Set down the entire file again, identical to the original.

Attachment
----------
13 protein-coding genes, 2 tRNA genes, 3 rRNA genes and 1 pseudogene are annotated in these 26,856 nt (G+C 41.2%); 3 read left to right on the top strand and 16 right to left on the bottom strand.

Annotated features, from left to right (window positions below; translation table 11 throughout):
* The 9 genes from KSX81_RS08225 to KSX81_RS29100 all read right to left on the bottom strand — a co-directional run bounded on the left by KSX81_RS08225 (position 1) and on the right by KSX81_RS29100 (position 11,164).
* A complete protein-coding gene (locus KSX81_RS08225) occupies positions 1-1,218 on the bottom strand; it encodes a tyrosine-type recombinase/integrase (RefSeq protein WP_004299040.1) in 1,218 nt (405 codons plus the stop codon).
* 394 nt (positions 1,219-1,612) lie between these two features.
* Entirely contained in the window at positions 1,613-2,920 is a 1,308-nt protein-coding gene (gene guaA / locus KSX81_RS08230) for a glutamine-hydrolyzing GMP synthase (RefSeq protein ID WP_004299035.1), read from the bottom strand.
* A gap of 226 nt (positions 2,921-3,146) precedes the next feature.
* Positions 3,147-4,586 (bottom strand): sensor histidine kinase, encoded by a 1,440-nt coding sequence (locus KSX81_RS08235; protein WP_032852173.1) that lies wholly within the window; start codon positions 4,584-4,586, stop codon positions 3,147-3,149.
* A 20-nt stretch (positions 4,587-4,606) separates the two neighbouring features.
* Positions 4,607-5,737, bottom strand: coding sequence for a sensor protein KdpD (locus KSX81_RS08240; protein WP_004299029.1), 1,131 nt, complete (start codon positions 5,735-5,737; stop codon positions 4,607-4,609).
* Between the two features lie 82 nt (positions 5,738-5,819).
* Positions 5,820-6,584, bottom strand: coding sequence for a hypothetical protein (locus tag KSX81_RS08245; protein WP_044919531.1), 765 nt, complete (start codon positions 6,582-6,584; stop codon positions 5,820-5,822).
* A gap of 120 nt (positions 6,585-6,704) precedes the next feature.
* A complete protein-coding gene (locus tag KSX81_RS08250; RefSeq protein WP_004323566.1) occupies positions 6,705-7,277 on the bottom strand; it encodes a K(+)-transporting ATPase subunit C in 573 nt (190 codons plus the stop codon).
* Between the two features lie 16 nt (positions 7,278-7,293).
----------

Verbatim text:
13 protein-coding genes, 2 tRNA genes, 3 rRNA genes and 1 pseudogene are annotated in these 26,856 nt (G+C 41.2%); 3 read left to right on the top strand and 16 right to left on the bottom strand.

Annotated features, from left to right (window positions below; translation table 11 throughout):
* The 9 genes from KSX81_RS08225 to KSX81_RS29100 all read right to left on the bottom strand — a co-directional run bounded on the left by KSX81_RS08225 (position 1) and on the right by KSX81_RS29100 (position 11,164).
* A complete protein-coding gene (locus KSX81_RS08225) occupies positions 1-1,218 on the bottom strand; it encodes a tyrosine-type recombinase/integrase (RefSeq protein WP_004299040.1) in 1,218 nt (405 codons plus the stop codon).
* 394 nt (positions 1,219-1,612) lie between these two features.
* Entirely contained in the window at positions 1,613-2,920 is a 1,308-nt protein-coding gene (gene guaA / locus KSX81_RS08230) for a glutamine-hydrolyzing GMP synthase (RefSeq protein ID WP_004299035.1), read from the bottom strand.
* A gap of 226 nt (positions 2,921-3,146) precedes the next feature.
* Positions 3,147-4,586 (bottom strand): sensor histidine kinase, encoded by a 1,440-nt coding sequence (locus KSX81_RS08235; protein WP_032852173.1) that lies wholly within the window; start codon positions 4,584-4,586, stop codon positions 3,147-3,149.
* A 20-nt stretch (positions 4,587-4,606) separates the two neighbouring features.
* Positions 4,607-5,737, bottom strand: coding sequence for a sensor protein KdpD (locus KSX81_RS08240; protein WP_004299029.1), 1,131 nt, complete (start codon positions 5,735-5,737; stop codon positions 4,607-4,609).
* Between the two features lie 82 nt (positions 5,738-5,819).
* Positions 5,820-6,584, bottom strand: coding sequence for a hypothetical protein (locus tag KSX81_RS08245; protein WP_044919531.1), 765 nt, complete (start codon positions 6,582-6,584; stop codon positions 5,820-5,822).
* A gap of 120 nt (positions 6,585-6,704) precedes the next feature.
* A complete protein-coding gene (locus tag KSX81_RS08250; RefSeq protein WP_004323566.1) occupies positions 6,705-7,277 on the bottom strand; it encodes a K(+)-transporting ATPase subunit C in 573 nt (190 codons plus the stop codon).
* Between the two features lie 16 nt (positions 7,278-7,293).